John Southern was born in Hampshire, England in 1601. He married a woman named Memory Tucker and had a son with her named John. He died in Virginia, United States in 1695. His son John was born in 1641 in Middlesex, Virginia and he married a woman named Catherine, with whom he had the following issue: Lettice, William, Edward, and John. His son Jon was born in 1705 in the same county. He married Margaret Kidd and had numerous children with her: James, John, William, Susanna, Joseph, Benjamin, Samuel James, Averilla, and Margaret. His son Samuel James Southern was born in the same county in 1732. He had two daughters: Lucy (Cogdal) and Rosannah. Samuel died in 1830 in Copiah County, Mississippi.

A one Daniel Southern was born at an unknown date, and in 1592 he married Ann Reyer in Ashby Magna, Leicester. They had the following children: Thomas, Margaret, William, Robert, and Annis. His son Thomas was born in 1594 in the same town. He married Agnis Moxton and had three issue with her: Daniel, Anne, and Thomas. His son Thomas was born in 1627 in the same town and he married a woman named Alice with whom he had two issue: Alice and Thomas. His son Thomas was born in 1661 in the same town and he married a woman named Elizabeth with whom he had three issue: William, Thomas, and Alice (Kilpack).

Early American and New World Settlers
A one John Southern was recorded as living in Virginia in 1623 (at James Cittye), and he came three years earlier aboard the George. A one John Southerne lived in Blunt Pointe and owned 40 acres of land there. Other early colonial Americans bearing this last name include James Southern (Virginia 1635) and Thomas Southern (Virginia 1653).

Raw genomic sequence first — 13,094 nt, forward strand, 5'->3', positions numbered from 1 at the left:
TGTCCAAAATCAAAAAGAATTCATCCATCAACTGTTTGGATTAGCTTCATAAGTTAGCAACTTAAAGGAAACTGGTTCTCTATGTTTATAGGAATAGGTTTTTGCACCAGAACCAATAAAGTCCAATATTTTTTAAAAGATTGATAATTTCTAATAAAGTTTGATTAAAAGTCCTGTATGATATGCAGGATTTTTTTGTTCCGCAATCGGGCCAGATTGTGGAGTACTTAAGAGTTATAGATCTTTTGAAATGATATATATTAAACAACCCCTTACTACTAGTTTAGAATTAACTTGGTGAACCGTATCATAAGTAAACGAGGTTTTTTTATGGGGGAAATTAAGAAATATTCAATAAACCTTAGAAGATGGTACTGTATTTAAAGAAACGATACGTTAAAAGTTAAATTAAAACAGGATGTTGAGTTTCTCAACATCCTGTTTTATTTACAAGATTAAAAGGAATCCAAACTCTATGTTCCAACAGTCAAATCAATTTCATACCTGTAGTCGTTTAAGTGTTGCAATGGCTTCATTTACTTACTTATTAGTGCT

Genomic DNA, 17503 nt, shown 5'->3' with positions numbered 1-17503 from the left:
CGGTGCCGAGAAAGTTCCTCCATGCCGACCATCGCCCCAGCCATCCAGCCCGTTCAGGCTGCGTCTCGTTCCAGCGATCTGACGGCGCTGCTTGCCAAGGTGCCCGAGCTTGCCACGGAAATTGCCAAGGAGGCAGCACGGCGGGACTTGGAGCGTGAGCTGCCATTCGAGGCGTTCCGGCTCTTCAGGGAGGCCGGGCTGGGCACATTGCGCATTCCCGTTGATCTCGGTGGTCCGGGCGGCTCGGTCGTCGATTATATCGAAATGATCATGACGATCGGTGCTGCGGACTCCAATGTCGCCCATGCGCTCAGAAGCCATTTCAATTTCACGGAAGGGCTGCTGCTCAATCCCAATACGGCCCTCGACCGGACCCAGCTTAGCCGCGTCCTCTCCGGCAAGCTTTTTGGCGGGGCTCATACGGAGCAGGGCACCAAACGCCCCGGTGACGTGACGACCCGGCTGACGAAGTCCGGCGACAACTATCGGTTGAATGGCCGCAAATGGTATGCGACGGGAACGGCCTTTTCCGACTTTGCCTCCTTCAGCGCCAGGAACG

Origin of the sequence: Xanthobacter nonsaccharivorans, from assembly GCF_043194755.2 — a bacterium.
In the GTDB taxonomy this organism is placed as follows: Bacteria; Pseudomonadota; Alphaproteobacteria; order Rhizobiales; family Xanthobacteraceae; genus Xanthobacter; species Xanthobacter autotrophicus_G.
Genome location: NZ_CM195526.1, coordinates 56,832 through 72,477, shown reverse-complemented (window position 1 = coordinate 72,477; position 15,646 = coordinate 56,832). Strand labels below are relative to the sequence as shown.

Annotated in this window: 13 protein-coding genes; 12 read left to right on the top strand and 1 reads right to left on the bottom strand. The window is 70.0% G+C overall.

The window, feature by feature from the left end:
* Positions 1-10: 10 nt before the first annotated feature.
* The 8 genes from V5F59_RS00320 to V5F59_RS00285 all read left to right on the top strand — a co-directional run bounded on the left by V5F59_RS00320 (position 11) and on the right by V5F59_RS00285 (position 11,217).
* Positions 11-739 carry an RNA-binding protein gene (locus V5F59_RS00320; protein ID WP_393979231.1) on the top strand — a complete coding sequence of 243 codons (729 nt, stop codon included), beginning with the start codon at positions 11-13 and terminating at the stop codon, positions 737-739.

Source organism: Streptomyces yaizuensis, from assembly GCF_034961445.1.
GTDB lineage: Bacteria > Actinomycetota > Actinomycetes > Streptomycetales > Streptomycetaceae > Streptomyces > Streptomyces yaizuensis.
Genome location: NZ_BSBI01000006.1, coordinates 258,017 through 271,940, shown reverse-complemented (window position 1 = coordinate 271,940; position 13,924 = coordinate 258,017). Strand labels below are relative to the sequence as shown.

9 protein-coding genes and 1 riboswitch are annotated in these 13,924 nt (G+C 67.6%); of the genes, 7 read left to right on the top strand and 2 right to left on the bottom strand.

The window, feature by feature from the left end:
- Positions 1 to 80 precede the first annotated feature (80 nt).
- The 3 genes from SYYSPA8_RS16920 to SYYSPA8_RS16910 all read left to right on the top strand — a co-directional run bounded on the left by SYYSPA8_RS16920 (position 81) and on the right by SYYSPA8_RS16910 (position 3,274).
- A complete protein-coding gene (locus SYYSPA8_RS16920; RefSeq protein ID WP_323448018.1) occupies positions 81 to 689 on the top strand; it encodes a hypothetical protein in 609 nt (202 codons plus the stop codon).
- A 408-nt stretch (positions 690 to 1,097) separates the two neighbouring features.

I have been unable to locate the Southern family motto.

We have 38 coats of arms for the Rodgers surname depicted here. These 38 blazons are from Bernard Burke’s book The General Armory of England, Ireland, and Scotland, which was published in 1848. The bottom of this page contains the blazons, and in many instances contains some historical, geographical, and genealogical about where coat of arms was found and who bore it. People with this last name that had armorial bearing: 1) Sotheron, Frank, Capt., R.N., of Kirklington, co. Nottingham, s. of William, of Darrington, co. York, and to his four sisters. (Match), 26 May 1810, 2) Sotheron, late Bucknall-Estcourt, T. S., of co. York, [1839], and 3) Sotheron-Estcourt, George Thomas John, late Bucknall-Estcourt-Estcourt, of Darrington Hall, co. York, 1899.

Famous people with this last name include: 1) Lauren Cherie Southern(1995) who is a conservative/libertarian activist, commentator, and author from Canada, 2) Sir Richard William Southern (1913-2001) who was an English medieval historian based out of Oxford, 3) Steve Soutern (1982) who was a Australian rugby player nicknamed Bluey, and 4) Jeri Southern (1926-1991) who was an America jazz singer and pianist.

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Blazons & Genealogy Notes

1) Ar. three palets gu. over all a bend sa. Crest—A serpent nowed vert.
2) or Southerne – (Fitts, co. Salop; granted 4 Charles I.; and of Gray’s Inn, London). Gu. on a bend ar. three eagles diapl. sa. Crest—An eagle with two heads displ. per pale ar. and az. each head crowned or.